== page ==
History of Indirect Taxes in India
GST Law & Practice
B.Com 6th Sem CBCS Pattern Notes
History of Indirect Taxes in India
The history of Indirect Taxation in India dates back to few centuries and cue of the same is found in Kautilya’s Arthasashtra. During those days, taxes were collected in kind in the form of crop and / or any agricultural product. Such collections were generally ear-marked for some specific purposes or for the development of the State. Taxes were also raised separately for meeting internal and external exigencies like famine, flood, war etc.
Kautilya has also described in great detail the system of tax administration in the Mauryan Empire. It is remarkable that the present day tax system is in many ways similar to the system of taxation in vogue about 2300 years ago. Arthasastra mentioned that each tax was specific and there was no scope for arbitrariness. Tax collectors determined the schedule of each payment, and its time, manner and quantity being all pre-determined.
With the advent of Industrial Revolution in the early 1800’s, European markets were inundated with machine-made material with clothing fabric being the most prominent. The inundation was so intense that selling manufactured item was becoming impossible due to market saturation. Indian market was flooded with British products. Few rare exceptions were there, few products like clothes were also produced in India in cottage industries as for obvious reasons, compared to the imported British products, and prices were lower. At that point only the British thought to impose taxes on India made products. The modern history of indirect taxes starts from the early 20th century while Excise duty was imposed on Salt, Sugar, Motor Spirit etc. Gradually, the base of Excise duties was increased. The Central Excise Act was formulated in 1944 and thereafter has gone for gradual change year by year.
When the British left India in 1947, they left India with a structure, especially that of revenue, which hasn’t completely changed till now. Also there were reasons why they implemented this structure.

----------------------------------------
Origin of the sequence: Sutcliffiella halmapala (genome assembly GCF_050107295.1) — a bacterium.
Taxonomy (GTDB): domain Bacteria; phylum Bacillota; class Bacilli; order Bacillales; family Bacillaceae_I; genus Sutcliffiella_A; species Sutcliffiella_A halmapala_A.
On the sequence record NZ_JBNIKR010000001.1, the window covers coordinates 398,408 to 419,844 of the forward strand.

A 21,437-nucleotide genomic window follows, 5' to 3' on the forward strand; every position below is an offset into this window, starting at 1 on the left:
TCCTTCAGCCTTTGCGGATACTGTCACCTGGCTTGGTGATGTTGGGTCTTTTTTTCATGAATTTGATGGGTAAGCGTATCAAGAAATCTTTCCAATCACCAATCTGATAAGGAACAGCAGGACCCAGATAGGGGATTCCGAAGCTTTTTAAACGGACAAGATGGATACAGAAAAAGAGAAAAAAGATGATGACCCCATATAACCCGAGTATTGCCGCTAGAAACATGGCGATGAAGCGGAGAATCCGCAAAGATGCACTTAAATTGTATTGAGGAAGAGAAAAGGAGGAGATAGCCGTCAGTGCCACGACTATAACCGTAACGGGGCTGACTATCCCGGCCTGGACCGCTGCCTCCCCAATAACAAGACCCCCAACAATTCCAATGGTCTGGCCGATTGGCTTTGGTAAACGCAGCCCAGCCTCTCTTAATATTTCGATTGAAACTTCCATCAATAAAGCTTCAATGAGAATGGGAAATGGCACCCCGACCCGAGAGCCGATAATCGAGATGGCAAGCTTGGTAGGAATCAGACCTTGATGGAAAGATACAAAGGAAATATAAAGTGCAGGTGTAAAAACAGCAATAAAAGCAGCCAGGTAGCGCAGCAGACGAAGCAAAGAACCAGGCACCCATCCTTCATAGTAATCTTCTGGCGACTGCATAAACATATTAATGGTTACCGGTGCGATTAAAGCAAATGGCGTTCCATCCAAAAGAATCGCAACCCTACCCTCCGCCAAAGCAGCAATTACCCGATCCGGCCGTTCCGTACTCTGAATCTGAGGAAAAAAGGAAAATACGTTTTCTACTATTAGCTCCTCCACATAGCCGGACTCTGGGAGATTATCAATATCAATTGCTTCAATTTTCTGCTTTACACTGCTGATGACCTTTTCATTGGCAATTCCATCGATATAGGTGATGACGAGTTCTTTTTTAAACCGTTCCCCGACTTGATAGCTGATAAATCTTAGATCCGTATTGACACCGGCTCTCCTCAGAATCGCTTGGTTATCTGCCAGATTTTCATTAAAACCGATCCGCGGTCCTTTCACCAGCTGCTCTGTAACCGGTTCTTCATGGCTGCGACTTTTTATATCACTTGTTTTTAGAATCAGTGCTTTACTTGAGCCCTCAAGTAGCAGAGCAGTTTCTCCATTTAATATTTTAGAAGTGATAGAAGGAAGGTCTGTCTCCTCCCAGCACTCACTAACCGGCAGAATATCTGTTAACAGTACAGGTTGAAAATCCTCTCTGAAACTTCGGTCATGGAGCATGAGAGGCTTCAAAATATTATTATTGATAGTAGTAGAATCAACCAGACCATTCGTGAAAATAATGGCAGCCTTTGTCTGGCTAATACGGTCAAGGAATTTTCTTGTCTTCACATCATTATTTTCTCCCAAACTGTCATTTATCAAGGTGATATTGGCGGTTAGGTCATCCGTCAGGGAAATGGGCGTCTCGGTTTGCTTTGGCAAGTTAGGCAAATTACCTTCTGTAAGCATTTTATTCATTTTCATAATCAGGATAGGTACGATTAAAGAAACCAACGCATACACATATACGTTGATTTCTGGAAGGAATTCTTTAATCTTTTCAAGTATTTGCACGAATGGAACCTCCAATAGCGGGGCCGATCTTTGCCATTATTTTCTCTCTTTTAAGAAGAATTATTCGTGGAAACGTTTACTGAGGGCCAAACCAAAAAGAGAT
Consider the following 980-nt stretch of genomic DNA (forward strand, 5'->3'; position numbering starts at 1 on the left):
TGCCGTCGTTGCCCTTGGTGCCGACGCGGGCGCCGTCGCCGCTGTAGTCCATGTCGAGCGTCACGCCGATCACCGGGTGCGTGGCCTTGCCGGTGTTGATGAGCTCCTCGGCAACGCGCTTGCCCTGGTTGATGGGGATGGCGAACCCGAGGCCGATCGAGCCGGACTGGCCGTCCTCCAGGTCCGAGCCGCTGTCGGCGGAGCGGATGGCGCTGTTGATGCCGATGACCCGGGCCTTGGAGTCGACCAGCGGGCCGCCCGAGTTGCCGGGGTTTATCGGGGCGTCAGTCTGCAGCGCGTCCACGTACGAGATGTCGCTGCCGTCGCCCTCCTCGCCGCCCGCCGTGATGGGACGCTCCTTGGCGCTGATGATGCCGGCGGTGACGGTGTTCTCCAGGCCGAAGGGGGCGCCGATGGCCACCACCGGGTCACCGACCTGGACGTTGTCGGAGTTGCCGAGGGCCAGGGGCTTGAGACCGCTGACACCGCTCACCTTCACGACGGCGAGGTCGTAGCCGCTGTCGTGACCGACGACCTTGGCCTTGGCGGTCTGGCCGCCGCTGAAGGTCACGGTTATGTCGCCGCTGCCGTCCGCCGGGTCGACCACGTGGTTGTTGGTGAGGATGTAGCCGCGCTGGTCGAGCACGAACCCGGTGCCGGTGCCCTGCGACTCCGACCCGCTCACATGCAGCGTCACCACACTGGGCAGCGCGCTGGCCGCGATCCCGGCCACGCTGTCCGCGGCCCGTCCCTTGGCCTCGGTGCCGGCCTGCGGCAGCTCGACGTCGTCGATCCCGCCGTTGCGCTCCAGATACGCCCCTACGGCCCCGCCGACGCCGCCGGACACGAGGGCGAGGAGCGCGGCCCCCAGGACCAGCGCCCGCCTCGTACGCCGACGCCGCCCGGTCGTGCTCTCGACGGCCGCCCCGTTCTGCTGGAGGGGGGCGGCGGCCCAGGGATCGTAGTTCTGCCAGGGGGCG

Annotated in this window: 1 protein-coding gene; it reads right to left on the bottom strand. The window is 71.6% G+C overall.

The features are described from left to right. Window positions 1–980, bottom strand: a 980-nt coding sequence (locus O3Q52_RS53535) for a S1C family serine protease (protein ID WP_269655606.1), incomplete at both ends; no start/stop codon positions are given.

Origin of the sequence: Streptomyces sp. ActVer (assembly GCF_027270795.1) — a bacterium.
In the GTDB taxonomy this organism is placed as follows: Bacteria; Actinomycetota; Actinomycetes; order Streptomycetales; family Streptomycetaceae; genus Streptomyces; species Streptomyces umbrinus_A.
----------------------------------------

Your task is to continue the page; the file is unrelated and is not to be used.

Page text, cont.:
The basic framework for the tax system in independent India was provided in the constitutional assignment of tax powers. The principle of separation in tax powers between the central and state governments is adopted as the basis of policy. Schedule VII enumerates the subject matters of taxation with the use of three lists: List – I: mentioning the areas on which only the parliament is competent to makes law, List – II: dealing with the areas on which only the state legislature can make laws, and List – III: Listing the areas on which both the Parliament and the State Legislature can make laws upon concurrently is provided in Schedule VII. While there are separate heads of taxation provided under this I and II of Seventh Schedule of Indian Constitution, there is no head of taxation in the Concurrent List.
After India got independence in 1947, funds were a major problem for the government for their administration and also to allocate funds for achieving a socialistic pattern of society. As a result, “Excise Duty” introduced during British regime was not abolished but an additional tax known as “Custom Duty” was imposed on imported goods to provide protection to Indian industries across various sectors and to raise additional revenue. But gradually during 1960-1970’s, it was observed that the Indian Technology had become obsolete as compared to their foreign counterparts. The high customs duty had become a protective wall incentivizing low production, obsolete technology although there were other reasons too like license raj etc.